5 Matching Annotations
  1. Jun 2020
    1. I would argue that emerging forms of publication, including the informal pre-publication conversations happening on social media, have advanced scholarly collaboration beyond the borders of the digital humanities. These new forms of publication create opportunities for us to participate collaboratively beyond authorship as we engage in open, public dialogue that contributes to the ongoing process of scholarly production — through and beyond publication.

      This is a fascinating observation, esp for those of us who have studied the writing practices of scholars (and how those have evolved). . . .

    2. And talk a lot about running. And cats. And Beyoncé. In essence, what we’re (mostly) doing is producing open, public scholarship in or beyond our areas of expertise, and we’re creating dialogue in Twitter conversations or blog comments.

      For many decades feminist scholars have brought together the personal and the scholarly in their research and writing. What's different here is the medium, and the speed of bringing together those aspects. . . .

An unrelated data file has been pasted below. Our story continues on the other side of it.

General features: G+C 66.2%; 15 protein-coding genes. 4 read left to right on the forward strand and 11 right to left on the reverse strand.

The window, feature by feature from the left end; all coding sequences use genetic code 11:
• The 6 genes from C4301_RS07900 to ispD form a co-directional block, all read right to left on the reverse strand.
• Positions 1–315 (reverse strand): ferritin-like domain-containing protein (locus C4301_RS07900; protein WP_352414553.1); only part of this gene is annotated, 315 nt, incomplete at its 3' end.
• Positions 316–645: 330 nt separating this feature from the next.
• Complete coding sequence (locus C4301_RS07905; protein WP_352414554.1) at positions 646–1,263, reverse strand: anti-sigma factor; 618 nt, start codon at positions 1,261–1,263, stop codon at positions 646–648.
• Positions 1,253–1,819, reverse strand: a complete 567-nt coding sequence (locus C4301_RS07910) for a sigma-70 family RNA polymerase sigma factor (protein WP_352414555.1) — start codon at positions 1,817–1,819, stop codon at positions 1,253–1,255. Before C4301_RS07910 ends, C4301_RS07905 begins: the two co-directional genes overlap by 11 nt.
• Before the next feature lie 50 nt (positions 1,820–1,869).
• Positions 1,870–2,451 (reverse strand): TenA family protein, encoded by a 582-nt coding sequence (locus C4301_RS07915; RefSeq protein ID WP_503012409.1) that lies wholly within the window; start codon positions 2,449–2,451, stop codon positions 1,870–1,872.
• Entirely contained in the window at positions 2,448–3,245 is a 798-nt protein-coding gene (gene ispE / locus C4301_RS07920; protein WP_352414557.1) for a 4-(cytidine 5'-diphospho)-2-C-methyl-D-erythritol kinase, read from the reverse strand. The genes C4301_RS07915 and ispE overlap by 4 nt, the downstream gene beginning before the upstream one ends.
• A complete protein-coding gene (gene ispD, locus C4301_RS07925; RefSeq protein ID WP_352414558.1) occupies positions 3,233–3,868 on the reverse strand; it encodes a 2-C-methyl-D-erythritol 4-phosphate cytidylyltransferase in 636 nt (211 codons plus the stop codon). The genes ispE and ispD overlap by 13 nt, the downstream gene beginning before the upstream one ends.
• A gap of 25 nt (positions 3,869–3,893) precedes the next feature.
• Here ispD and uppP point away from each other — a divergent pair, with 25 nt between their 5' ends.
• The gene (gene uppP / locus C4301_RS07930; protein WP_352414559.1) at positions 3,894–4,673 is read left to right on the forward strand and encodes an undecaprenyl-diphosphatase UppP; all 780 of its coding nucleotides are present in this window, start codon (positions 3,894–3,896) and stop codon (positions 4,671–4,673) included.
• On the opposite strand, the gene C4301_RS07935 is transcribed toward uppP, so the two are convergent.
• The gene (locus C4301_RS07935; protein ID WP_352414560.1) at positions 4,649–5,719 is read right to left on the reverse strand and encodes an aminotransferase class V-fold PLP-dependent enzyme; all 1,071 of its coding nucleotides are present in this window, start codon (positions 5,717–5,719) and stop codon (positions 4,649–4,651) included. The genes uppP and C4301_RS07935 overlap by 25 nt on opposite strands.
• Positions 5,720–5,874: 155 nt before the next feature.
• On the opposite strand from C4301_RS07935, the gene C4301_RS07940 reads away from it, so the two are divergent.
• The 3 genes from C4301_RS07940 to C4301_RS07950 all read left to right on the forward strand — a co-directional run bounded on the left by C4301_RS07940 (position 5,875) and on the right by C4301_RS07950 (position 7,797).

1. behind on neoliberal careerism.

      I don't think collectively academics are "behind" on neoliberal careerism -- just the opposite, at least for some.

    2. Institutions are inherently conservative.

      You can say that again -- esp in neoliberal times.

    1. And right now there’s some interesting debate going on about this layer of accessibility, with different voices making conflicting claims about the degree to which it’s possible (and desirable) to change the way scholarship is written and presented so that it will be more accessible to those who read it.

      This "debate" has been going on for some decades now in feminist scholarship across the disciplines. Feminist scholars have long been concerned with writing in ways that are accessible to multiple audiences - e.g., by invoking the autobiographical,eschewing specialized jargon, or making explicit how their research impacts lived experience.